Shunning: The New GOP Mantra

If anyone was ever looking for words to describe today's typical Republican Party politician, the ones that first come to mind are rigid and lockstep. Republicans never depart from a fixed agenda nor do they allow any elected official to go off the reservation on any issue.

But, there is a new word that has crept into the Republican lexicon; it's called "shunning." Webster's dictionary defines it as "an act of deliberately avoiding association with him or her." It also is described as "the act of getting or keeping away from something undesirable."

To date, three Republicans have been subjected to shunning by their fellow party members. At the top of the list are Christine O'Donnell, Lisa Murkowski and Carl Paladino. O'Donnell is the party candidate for U.S. Senate in Delaware. Thanks to the Tea Party, O'Donnell defeated popular Congressman Mike Castle in the September primary.

No well-known elected Republican has endorsed or even been willing to stand on the same platform with her. Lots of campaign contributions have been handed to at least 12 GOP candidates for the U.S. Senate, but other than an initial contribution of $42,000, O'Donnell has received nothing from the party bigwigs.

Senator Lisa Murkowski has also won the distinction of being persona non grata in the Republican ranks. Murkowski lost the party nomination to run for re-election in September to another Tea Party candidate Joel Miller. Miller had the blessings of Sara Palin as part of her continuing feud with the Alaska establishment.

After some serious reflection, Murkowski announced that she would seek re-election as a write-in candidate. Before she could get back to Washington the Republican Party leaders stripped her of her legislative titles and perks. In the old days, sitting members got loyalty at all costs. Under today's rules, however, excommunication is the new order of the day.

The third member of the group targeted for shunning is Carl Paladino, the Republican candidate for Governor. Paladino chose to take on the party designee Rick Lazio and won the nomination with strong Tea Party support. On the way to a successful primary campaign Paladino managed to alienate every major New York Republican Party figure, starting with former Governor George Pataki.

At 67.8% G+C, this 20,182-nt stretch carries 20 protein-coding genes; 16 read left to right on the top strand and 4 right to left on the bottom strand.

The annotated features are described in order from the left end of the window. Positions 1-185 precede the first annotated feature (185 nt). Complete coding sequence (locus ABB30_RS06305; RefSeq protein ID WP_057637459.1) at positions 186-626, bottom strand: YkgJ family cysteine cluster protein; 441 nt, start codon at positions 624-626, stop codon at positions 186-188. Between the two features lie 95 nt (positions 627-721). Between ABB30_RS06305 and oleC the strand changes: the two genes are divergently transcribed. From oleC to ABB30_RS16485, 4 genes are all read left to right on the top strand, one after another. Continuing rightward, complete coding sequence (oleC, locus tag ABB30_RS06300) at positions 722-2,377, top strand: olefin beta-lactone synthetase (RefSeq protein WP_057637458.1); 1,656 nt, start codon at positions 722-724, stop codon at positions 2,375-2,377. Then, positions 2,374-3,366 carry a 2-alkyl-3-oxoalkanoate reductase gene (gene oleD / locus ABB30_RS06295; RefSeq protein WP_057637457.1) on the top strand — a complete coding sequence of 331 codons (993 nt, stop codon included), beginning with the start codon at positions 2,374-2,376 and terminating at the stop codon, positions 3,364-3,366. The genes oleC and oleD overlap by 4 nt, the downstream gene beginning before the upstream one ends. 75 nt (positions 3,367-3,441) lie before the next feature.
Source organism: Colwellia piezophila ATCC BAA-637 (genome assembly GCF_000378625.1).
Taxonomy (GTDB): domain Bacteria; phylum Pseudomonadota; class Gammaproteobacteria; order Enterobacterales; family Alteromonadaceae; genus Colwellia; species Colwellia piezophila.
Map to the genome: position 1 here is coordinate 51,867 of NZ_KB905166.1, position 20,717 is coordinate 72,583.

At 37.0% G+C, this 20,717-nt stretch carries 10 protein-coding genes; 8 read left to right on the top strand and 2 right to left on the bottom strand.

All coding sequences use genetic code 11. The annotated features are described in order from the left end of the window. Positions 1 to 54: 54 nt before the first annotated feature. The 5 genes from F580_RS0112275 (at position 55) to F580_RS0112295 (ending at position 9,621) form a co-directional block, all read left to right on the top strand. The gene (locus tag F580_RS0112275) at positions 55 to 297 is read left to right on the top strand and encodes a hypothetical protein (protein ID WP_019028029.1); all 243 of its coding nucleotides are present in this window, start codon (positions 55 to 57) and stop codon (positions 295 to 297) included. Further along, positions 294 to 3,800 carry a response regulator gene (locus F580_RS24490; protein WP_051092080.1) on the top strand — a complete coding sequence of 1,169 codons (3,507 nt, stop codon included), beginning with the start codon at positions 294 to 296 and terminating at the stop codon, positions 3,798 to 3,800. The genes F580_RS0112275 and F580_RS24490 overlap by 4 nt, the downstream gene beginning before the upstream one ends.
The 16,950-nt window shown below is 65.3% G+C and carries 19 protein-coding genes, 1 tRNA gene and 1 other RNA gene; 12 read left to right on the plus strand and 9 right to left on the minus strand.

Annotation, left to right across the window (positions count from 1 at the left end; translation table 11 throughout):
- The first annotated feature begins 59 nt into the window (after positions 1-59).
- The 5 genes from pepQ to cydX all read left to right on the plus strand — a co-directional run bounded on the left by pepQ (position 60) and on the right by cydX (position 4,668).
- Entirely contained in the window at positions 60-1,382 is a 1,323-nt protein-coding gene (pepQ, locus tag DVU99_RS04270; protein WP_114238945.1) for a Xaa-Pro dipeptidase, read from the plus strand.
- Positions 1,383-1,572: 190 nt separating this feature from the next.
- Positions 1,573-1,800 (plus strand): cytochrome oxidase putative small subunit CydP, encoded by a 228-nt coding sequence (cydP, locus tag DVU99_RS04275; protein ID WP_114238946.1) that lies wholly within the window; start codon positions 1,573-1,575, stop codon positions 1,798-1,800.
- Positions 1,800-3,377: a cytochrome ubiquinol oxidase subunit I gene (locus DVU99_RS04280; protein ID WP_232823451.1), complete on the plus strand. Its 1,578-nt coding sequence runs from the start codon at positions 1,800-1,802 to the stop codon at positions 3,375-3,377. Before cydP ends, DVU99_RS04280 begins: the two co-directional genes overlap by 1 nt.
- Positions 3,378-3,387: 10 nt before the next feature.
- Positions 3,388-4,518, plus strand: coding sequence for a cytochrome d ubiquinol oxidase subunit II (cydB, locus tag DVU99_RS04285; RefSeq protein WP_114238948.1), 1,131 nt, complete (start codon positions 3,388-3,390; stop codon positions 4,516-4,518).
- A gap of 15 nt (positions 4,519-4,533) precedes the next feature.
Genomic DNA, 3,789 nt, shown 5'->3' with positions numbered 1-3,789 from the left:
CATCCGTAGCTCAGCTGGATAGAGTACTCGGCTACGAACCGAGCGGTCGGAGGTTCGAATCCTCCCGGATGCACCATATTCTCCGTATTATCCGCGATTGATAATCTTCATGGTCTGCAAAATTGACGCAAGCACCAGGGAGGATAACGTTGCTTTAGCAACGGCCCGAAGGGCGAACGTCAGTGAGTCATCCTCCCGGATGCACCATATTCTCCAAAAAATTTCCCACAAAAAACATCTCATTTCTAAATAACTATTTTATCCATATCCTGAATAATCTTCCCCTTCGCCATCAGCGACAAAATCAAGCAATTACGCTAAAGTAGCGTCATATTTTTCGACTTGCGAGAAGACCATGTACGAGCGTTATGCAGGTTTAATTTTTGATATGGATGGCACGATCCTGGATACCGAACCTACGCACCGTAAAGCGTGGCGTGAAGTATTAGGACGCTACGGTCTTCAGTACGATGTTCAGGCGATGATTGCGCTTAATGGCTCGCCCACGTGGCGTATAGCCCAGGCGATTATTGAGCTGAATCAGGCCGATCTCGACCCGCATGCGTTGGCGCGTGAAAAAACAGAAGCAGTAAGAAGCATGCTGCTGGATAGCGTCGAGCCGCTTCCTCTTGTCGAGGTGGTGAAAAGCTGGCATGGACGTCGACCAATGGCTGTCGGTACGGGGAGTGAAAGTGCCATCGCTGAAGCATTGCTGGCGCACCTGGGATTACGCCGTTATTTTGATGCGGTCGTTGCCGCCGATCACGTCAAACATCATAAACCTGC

Most of the Republican candidates for governor around the country have been showered with campaign cash. Even though New York State is a Democratic stronghold, a candidate with the party's blessing might get some funds and technical support. However, Paladino was not the party leader's choice and he, too, will learn first hand what the word 'shun' means.

There is a fascinating piece of the decision to literally excommunicate the three candidates and probably others who are not on the media radar. The Delaware Senate seat is a coveted prize and could add to the party's chances of taking control of the Senate. Up until primary day, Chris Coons, the Democrat designated for the seat, assumed that Congressman Castle was the odds-on favorite and was prepared to do nothing. Much to Coons' surprise, it is he who is now the favorite.

If the Republican Party gave financial support to O'Donnell, then there is a chance that the Tea Party movement might be able to help her get elected. Nevertheless, having beat the party favorite, the word came forth that she is to get no help from the party machine. A GOP infusion of cash to Lisa Murkowski could probably keep her in the Senate with her non-traditional write-in campaign.

There is very little chance that Carl Paladino can unseat Democrat Andrew Cuomo in a very Democratic state, although there is more than the Governor's mansion at stake. Paladino has the potential to suppress the Republican voter turnout and hurt candidates running in state legislative and congressional races.

So the orders are out there - whether written or verbal - to shun O'Donnell, Murkowski and Paladino, and in the GOP everybody obeys orders.